The production of plantation-grown Christmas trees is a significant agricultural industry in the United States (Koelling et al., 1992). An estimated 15,000 growers yearly harvest between 32 and 36 million trees contributing over $462 million to the nation economy (Nzokou et al. 2006; Chastagner and Benson 2000). The bulk of the production is centered in the northern half of the country and Michigan ranks third among the leading producing states. Many conifer species have long been grown as Christmas tree but during the last two decades, Fraser fir is increasing in popularity because of its superior post-harvest needle and moisture retention characteristics, and higher value compared to other species (Nzokou et al. 2006, Leuty 2005). However, Fraser fir is a very demanding species and requires close attention with respect to soil fertility, especially nitrogen needed to improve the tree growth and maintain the dark green color. In addition, weed control is also essential and rank among the top priorities in Christmas tree farming (Pollack et al. 1995). Conventional Fraser fir Christmas tree production requires heavy use of inorganic N fertilizer (100 to 150 lbs per acre every year) and herbicides (two glyphosate applications at 16 – 20oz per acre every year) in plantations. Such practices provide short term results but create an environment more prone to soil erosion, leaching, and development of weed resistance to the herbicides. In recent years, increased concerns have been raised over the environmental and health risks of the use of agrichemicals. Many studies have demonstrated that intensive management practices with excessive use of chemicals create a variety of economic, environmental and ecological problems (Huat and Bremner1982; Edwards, and Abivardi, 1998. Cox, 2002). Some of the potential problems are the increased contamination of groundwater systems. Excess Nitrogen is reportedly converted into nitrates know to be very mobile in soil, moving rapidly with deep percolation through the vadose zone to underlying groundwater (Smith et al. 1996a). For example, an investigation of the effects of nitrogen management in Fraser fir plantations conducted by Rothstein (2005) found that mineral N (NH4+ + NO3-) concentrations in water leaching below the rooting zone increased markedly with increasing N application rates. Additionally, a number of economic assessment studies on Christmas tree plantations reported that the high costs of inorganic fertilizers and herbicides reduce the profits for Christmas tree growers (Pollack et al. 1995; Nzokou et al. 2006). Despite the considerable environmental and economic costs associated with current N fertilizer and weed management practices in Christmas tree production, there is no published research work suggesting alternative management options for low input Christmas tree production systems. The choice of a cover crop with potential for fixing nitrogen biologically offers an attractive alternative for inclusion into the production system. This study was carried out to assess whether soil biology and fertility as well as Fraser fir survival and growth could be improved by incorporating leguminous and non-leguminous cover crops into Fraser fir (Abies fraseri) production system.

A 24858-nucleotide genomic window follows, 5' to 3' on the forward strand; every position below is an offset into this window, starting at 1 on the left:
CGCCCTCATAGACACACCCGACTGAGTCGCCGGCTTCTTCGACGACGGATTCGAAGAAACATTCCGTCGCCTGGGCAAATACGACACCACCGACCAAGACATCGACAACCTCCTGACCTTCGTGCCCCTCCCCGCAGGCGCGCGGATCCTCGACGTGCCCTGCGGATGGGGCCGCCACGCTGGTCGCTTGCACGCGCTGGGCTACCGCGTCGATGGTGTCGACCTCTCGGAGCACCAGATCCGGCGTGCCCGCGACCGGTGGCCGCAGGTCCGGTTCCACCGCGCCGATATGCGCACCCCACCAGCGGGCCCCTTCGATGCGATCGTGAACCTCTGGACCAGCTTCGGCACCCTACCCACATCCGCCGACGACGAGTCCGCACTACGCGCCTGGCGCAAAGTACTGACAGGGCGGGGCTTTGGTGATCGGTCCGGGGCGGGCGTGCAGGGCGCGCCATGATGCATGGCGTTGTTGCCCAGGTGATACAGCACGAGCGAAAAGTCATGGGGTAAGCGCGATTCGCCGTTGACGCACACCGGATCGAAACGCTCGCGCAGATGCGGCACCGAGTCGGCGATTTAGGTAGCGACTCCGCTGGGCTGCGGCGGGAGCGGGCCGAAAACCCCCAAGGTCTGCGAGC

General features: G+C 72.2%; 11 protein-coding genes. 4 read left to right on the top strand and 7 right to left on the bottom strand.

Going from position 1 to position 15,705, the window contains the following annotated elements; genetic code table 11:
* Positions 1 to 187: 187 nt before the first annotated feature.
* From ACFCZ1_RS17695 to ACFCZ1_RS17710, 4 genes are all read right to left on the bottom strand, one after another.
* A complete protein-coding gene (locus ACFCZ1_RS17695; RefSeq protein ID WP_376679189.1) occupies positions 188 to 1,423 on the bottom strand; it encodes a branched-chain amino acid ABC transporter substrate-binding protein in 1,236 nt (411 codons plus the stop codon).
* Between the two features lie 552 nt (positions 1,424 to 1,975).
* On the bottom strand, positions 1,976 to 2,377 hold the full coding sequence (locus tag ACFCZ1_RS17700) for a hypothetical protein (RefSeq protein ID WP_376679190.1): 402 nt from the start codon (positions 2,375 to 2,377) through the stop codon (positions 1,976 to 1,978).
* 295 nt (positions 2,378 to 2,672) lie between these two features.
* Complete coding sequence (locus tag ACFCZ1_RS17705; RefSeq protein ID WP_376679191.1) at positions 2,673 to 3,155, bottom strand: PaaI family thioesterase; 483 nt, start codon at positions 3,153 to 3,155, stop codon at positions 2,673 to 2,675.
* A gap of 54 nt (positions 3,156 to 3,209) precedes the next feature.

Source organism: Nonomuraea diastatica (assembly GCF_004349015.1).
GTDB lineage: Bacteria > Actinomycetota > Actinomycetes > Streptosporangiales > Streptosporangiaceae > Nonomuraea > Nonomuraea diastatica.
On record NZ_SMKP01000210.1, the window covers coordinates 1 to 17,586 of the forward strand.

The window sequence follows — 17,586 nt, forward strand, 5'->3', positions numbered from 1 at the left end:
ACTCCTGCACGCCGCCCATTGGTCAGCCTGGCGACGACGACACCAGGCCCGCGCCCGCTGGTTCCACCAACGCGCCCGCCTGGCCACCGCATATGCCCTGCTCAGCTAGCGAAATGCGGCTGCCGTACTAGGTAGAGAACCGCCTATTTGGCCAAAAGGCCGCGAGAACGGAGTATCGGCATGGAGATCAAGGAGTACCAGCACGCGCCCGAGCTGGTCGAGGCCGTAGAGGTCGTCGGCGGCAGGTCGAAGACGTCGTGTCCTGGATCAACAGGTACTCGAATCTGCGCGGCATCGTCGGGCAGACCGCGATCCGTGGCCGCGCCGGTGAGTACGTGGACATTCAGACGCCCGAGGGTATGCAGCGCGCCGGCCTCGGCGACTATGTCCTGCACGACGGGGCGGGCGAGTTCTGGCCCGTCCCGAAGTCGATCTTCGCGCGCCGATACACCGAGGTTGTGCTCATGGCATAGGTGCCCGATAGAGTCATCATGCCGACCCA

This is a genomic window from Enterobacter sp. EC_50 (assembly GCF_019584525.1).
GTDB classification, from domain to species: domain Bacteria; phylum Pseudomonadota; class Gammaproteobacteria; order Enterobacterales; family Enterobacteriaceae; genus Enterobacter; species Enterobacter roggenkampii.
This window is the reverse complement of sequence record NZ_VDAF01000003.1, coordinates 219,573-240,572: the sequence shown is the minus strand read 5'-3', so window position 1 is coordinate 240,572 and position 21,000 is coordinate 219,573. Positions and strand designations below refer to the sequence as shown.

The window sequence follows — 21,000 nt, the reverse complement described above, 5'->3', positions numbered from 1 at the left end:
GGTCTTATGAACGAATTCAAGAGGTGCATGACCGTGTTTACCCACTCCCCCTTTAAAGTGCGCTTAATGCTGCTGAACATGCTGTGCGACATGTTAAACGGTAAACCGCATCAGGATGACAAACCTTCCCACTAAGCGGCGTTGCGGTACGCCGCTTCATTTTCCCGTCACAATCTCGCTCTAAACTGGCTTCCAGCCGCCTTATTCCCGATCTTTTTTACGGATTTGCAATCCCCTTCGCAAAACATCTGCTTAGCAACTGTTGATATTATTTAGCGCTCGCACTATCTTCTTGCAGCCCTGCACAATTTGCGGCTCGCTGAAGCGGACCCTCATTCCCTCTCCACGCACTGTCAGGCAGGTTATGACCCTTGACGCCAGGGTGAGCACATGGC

Most tree crop production systems are dependent on nitrogen availability and over-fertilization in such systems is common because most growers rely on synthetic fertilizers (Ingels and Miller, 1993). Cover crops offer a potentially valuable source of nitrogen, especially if the cover crop plants are nitrogen fixers such as white clover and other legumes (Shiferaw 1985; BSTID/NRC, 1994, Smith et al. 1996b). Healthy stands of white clover have been reported to produce 80 to 130 lb. nitrogen per acre, when killed the year after and is reported to be a first choice for “living mulch” systems planted between rows of vegetables or trees. They also offer an important way to control weed, conserve excess soil nitrate during winter and to supply nitrogen when needed by the trees in the spring and summer (Bowman et al., 1998). Cover crops in general have been used successfully in tree crop production to improve soil fertility, weed control (Schroth et al. 2000). Because of these and other benefits, growers should consider using cover crops rather than relying solely on synthetic nitrogen fertilizers for managing nitrogen. Several studies have have observed significant increases in aboveground biomass or volume production in mixtures of Eucalyptus spp. and a N2-fixing species compared to Eucalyptus monocultures. And this response is often attributed to increases in nutrient availability through N2-fixation or accelerated rates of nutrient cycling (Binkley et al. 1992; Kaye et al. 2000; Forrester et al. 2006; Jorge and Pekka 2005). The use of legume cover crops as nitrogen sources and as a mean to control weed in agricultural settings is quite well documented, however, applied research is still needed to evaluate this technology for Christmas tree cropping systems. For instance, the potential impact of the cover crop on the soil and tissue N in a production system including Fraser fir is not known. In addition the influence of the cover crop on the long term control of weed population should be investigated. Information on the overall N uptake patterns as well as the amount of supplemental fertilizer and herbicides growth needed to design cropping systems that reduce losses of applied fertilizers/ herbicides and optimize nutrients use.
The overall goal of this research was to develop a low input production system for Fraser fir in Christmas tree production with potential to meet the nutritional requirements of the trees, perform a more competitive biological weed control and improve the soil physical and biological conditions. The specific objectives of the research were to:
• Evaluate the impact of groundcover management practices on soil fertility, soil microbial properties and tree growth;
• Measure nitrogen flows between the cover crop, the soil and the tree to determine the best management practice and appropriate level of supplemental inorganic nitrogen for optimal growth;
• Determine the impact of ground cover management systems on weed populations